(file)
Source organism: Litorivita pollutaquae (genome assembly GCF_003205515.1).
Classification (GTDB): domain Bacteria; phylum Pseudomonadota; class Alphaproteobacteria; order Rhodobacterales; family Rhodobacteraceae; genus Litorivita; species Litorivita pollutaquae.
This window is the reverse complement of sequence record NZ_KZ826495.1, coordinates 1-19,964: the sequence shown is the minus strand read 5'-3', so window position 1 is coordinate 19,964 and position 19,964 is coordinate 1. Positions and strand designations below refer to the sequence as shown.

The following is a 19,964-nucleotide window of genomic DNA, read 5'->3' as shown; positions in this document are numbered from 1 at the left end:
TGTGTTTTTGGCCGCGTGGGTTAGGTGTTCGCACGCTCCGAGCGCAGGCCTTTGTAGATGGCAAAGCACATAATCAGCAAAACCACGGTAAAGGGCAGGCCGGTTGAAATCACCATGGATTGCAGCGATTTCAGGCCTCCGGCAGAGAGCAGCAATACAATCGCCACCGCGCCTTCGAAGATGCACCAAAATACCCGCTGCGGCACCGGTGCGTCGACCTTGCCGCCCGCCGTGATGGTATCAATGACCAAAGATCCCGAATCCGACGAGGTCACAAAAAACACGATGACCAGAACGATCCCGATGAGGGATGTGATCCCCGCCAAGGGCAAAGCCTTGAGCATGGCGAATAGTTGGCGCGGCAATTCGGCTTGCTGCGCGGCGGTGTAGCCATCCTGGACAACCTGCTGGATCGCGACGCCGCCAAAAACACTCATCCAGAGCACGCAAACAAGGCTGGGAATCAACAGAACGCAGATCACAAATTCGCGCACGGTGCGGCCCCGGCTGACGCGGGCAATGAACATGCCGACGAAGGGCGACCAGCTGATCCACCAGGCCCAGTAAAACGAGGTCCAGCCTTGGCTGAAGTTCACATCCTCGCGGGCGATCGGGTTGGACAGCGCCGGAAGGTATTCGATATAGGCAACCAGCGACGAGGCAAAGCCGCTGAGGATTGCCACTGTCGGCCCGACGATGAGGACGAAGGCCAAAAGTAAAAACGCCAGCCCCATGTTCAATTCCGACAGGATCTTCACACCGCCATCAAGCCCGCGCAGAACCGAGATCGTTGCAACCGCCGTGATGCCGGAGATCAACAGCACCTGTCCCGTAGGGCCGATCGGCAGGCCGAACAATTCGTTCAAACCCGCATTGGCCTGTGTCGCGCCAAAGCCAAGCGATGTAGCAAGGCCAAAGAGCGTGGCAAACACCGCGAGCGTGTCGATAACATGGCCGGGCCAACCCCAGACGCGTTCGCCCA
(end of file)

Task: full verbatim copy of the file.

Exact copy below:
Source organism: Litorivita pollutaquae (genome assembly GCF_003205515.1).
Classification (GTDB): domain Bacteria; phylum Pseudomonadota; class Alphaproteobacteria; order Rhodobacterales; family Rhodobacteraceae; genus Litorivita; species Litorivita pollutaquae.
This window is the reverse complement of sequence record NZ_KZ826495.1, coordinates 1-19,964: the sequence shown is the minus strand read 5'-3', so window position 1 is coordinate 19,964 and position 19,964 is coordinate 1. Positions and strand designations below refer to the sequence as shown.

The following is a 19,964-nucleotide window of genomic DNA, read 5'->3' as shown; positions in this document are numbered from 1 at the left end:
TGTGTTTTTGGCCGCGTGGGTTAGGTGTTCGCACGCTCCGAGCGCAGGCCTTTGTAGATGGCAAAGCACATAATCAGCAAAACCACGGTAAAGGGCAGGCCGGTTGAAATCACCATGGATTGCAGCGATTTCAGGCCTCCGGCAGAGAGCAGCAATACAATCGCCACCGCGCCTTCGAAGATGCACCAAAATACCCGCTGCGGCACCGGTGCGTCGACCTTGCCGCCCGCCGTGATGGTATCAATGACCAAAGATCCCGAATCCGACGAGGTCACAAAAAACACGATGACCAGAACGATCCCGATGAGGGATGTGATCCCCGCCAAGGGCAAAGCCTTGAGCATGGCGAATAGTTGGCGCGGCAATTCGGCTTGCTGCGCGGCGGTGTAGCCATCCTGGACAACCTGCTGGATCGCGACGCCGCCAAAAACACTCATCCAGAGCACGCAAACAAGGCTGGGAATCAACAGAACGCAGATCACAAATTCGCGCACGGTGCGGCCCCGGCTGACGCGGGCAATGAACATGCCGACGAAGGGCGACCAGCTGATCCACCAGGCCCAGTAAAACGAGGTCCAGCCTTGGCTGAAGTTCACATCCTCGCGGGCGATCGGGTTGGACAGCGCCGGAAGGTATTCGATATAGGCAACCAGCGACGAGGCAAAGCCGCTGAGGATTGCCACTGTCGGCCCGACGATGAGGACGAAGGCCAAAAGTAAAAACGCCAGCCCCATGTTCAATTCCGACAGGATCTTCACACCGCCATCAAGCCCGCGCAGAACCGAGATCGTTGCAACCGCCGTGATGCCGGAGATCAACAGCACCTGTCCCGTAGGGCCGATCGGCAGGCCGAACAATTCGTTCAAACCCGCATTGGCCTGTGTCGCGCCAAAGCCAAGCGATGTAGCAAGGCCAAAGAGCGTGGCAAACACCGCGAGCGTGTCGATAACATGGCCGGGCCAACCCCAGACGCGTTCGCCCA